“The problem with a fast-growing population is not the growth itself, but “rapid, unplanned growth,” concludes the report. “It is conceded that growth is a natural process that guarantees continuity of existence of living things. However, the process of growth is determined by important variables, which include; age structure, sex and distribution. The decisions and policies we make today, and the options available to young people, will ultimately determine the quality of the population in 2050.”

In his statement, however, Mr Mbabazi said the government is now closely monitoring the country’s population trends, “not only in numbers but also in terms of what implications such numbers mean to the provision of services such as health, education, housing, food, [and] employment.”

Life expectancy for Kenyans now 58 years, says report

File | NATION The minister of State for Planning, National Development and Vision 2030, Mr Wycliffe Oparanya, during the launch of the 2009 Kenya Population and Housing Census results at the KICC in Nairobi on August 31, 2010. With him is assistant minister Peter Kenneth.

File | NATION The minister of State for Planning, National Development and Vision 2030, Mr Wycliffe Oparanya, during the launch of the 2009 Kenya Population and Housing Census results at the KICC in Nairobi on August 31, 2010. With him is assistant minister Peter Kenneth.

By SAMUEL SIRINGI ssiringi@ke.nationmedia.com
 Babies born today have more years to live than many of their parents if current demographic indicators remain constant.

A United Nations Population Fund report released on Wednesday shows that the number of years Kenyans born at the same time can expect to live, or life expectancy at birth, has gone up by three years.

The State of World Population 2011 Report: People and Possibilities in a World of 7 billion shows that the average life expectancy of both males and females currently stands at 58 years.

It is an increase of three years from the 55.5 years where the demographic indicator stood as per the 2010 report.

But it was more good news for female Kenyans, whose life expectancy has gone up from 56 years to 59.

They are better off compared to their male counterparts, who can expect to live for 57 years.

The 2010 report indicated a life expectancy of 55 years for men.

The rise in life expectancy is a big improvement from the 2008 level, when it stood at 54 years for both men and women, according to World Health Organisation and World Bank statistics.

Life expectancy is the average number of years lived by a group of people born in the same year, if mortality at each age remained constant.

The life expectancy has also gone up for some of the neighbouring countries.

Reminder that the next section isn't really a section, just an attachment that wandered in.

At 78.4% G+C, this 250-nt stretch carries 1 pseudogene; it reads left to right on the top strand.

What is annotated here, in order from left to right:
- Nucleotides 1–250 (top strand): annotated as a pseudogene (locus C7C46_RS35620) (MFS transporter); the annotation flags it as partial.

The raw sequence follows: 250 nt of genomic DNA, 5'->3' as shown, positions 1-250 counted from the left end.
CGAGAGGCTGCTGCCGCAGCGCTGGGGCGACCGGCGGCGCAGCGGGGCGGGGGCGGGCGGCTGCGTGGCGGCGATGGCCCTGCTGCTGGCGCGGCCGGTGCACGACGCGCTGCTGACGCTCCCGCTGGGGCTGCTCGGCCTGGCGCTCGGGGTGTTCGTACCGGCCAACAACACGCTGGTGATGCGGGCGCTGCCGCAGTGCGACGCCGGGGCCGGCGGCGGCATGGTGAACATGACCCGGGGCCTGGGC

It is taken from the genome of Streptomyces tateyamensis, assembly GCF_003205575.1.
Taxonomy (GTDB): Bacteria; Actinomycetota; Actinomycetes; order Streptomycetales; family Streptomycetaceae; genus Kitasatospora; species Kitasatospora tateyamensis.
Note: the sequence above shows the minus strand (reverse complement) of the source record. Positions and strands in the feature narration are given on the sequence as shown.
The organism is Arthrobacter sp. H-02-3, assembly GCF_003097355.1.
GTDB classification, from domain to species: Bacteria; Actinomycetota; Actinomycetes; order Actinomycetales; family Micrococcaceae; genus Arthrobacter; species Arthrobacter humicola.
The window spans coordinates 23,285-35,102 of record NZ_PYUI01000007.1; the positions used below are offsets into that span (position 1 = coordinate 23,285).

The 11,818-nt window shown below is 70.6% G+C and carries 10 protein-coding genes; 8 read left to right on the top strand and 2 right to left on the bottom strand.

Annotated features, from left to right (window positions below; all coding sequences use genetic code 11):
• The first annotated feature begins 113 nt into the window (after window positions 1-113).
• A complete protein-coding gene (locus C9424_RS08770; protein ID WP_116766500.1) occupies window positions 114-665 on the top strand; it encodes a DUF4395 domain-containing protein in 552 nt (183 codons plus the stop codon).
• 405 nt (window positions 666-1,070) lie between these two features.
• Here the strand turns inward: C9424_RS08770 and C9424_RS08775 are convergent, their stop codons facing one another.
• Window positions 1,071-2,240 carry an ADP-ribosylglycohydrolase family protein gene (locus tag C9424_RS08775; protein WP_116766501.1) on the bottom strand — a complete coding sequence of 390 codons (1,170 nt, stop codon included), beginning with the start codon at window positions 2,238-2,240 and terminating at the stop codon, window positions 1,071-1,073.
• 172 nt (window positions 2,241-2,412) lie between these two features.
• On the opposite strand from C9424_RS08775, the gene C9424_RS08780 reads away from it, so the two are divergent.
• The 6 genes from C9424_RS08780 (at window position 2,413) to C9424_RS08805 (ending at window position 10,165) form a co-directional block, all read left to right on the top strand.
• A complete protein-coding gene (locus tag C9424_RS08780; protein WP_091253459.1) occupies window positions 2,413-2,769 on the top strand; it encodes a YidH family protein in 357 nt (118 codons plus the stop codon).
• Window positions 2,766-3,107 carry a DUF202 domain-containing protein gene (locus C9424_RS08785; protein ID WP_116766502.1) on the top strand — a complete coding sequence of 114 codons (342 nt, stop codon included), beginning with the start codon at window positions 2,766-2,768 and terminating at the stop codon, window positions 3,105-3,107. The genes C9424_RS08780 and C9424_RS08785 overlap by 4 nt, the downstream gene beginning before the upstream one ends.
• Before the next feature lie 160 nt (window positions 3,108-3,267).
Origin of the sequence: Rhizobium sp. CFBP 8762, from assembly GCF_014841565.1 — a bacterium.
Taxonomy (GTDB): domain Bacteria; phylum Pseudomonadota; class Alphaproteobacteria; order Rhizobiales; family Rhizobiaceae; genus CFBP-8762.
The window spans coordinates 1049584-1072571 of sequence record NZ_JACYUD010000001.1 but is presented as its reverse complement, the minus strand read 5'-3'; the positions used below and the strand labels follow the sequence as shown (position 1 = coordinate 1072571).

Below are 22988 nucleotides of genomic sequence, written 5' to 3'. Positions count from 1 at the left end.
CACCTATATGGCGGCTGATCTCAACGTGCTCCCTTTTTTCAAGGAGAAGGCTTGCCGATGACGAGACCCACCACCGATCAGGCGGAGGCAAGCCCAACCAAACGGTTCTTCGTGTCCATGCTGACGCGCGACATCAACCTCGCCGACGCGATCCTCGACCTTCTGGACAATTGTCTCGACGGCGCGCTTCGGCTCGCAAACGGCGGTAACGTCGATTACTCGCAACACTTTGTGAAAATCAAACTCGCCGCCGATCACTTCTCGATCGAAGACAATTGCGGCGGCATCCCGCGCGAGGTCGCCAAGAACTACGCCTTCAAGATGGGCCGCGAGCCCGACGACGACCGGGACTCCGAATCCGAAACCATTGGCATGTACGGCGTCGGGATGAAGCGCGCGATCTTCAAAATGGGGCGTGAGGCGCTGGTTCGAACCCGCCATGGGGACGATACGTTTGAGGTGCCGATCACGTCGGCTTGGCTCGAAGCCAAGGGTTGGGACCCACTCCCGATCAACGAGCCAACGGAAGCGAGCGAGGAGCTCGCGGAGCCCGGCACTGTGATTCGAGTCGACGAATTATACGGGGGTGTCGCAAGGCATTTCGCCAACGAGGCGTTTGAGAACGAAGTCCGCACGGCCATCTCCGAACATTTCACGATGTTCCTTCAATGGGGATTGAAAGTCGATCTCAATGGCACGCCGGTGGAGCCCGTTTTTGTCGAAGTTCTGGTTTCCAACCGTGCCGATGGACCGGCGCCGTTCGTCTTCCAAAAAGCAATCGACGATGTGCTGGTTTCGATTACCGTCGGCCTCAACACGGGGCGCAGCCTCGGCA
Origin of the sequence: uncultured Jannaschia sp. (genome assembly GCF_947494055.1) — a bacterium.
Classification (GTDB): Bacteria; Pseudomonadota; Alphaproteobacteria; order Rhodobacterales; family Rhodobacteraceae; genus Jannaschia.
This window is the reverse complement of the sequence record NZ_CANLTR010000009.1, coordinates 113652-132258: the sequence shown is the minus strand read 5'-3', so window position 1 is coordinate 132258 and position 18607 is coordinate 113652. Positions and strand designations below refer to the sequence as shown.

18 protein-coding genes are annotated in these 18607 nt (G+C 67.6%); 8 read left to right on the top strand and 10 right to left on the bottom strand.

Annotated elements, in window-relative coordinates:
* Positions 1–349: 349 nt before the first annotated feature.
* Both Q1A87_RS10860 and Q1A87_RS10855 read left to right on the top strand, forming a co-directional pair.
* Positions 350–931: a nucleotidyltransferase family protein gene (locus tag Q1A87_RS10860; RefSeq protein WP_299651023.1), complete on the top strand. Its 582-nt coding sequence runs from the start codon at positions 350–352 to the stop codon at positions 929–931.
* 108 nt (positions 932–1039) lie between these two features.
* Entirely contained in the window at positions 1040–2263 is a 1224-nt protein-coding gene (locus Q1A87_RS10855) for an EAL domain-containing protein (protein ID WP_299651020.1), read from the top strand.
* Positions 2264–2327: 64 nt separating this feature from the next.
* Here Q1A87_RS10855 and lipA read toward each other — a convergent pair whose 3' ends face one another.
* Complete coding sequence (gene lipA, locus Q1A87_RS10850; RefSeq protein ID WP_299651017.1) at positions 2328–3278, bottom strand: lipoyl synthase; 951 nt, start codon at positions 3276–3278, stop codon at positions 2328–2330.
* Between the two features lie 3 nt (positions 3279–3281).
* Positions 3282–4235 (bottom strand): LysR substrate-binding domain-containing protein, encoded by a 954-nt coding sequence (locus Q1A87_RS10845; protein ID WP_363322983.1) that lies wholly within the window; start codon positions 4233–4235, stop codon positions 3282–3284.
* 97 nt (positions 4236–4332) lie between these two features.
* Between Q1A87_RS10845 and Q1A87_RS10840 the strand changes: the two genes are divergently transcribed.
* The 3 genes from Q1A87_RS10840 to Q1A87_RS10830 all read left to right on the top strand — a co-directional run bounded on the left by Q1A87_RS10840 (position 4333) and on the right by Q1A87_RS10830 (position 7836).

Female Tanzanians still enjoy the highest life expectancy in the region.

The country’s female population would likely live for 60 years, an increase from 57.7 years as per last year’s report.

Income levels

On average, Tanzanians would live for 59 years, up from 56.9 years as per the 2010 report.

Men in the country have two years less to live compared to women.

Uganda has the lowest life expectancy at 54.5 years, an increase of less than a year.

The country had an average life expectancy of 54.1 years last year.

It means that each woman would prefer to have an average of five children.

The report, to be officially launched in Kenya on Monday, also shows that 22 in every 100 Kenyans live in urban areas.

It notes that many people are living longer and healthier lives, and couples are choosing to have smaller families.

But 215 million women in developing countries who would like to plan and space their children lack access to effective contraception.

“In some of the poorest countries, high fertility rates hamper development and perpetuate poverty,” the report said.

Usually, the number of years people can live is influenced by many factors, including the quality of life that is directly or indirectly determined by income levels, education, health expenditure and access to safe water.

Rwandan men and women have a life expectancy of 54 years and 57 years for men and women respectively.

Japanese women, at 87 years, still have the highest life expectancy in the world. The current figure represents an increase from 86.6 years as per the 2010 report. It is expected that the population of the world will reach seven billion on Monday.

The report shows that the number of women in Kenya is now the same as that of men.

The news either means that more girls were born over the last two years or that more men may have died over the same period.

According to the report, there are 20.8 million women and the same number of men.

There were over 200,000 more women than men according to the 2009 Kenya National Population and Housing Census.

The UN report shows that there are 41.6 million people in Kenya, nearly a million more than the 40.9 million last year.

The 2009 census results put the population at 38.6 million.

The report shows that the population of Kenya is rising faster than it did a few years ago.

Reproductive period

It says the growth rate is currently 2.7, nearly half the economic growth rate.

Despite this, the total fertility rate, or the average number of children each woman would prefer to have throughout the reproductive period, still remains at 4.6.

Student hoisted high, then dumped in foreign land

By Robert Kiplagat

It was meant to be a smooth stay in the Philippines with the only worry being studies and passing examinations. In addition, he was to stay miles away from the stress of extreme poverty at home. The journey abroad, however, turned out to be one long nightmare for Edwin Chebon Kandagor.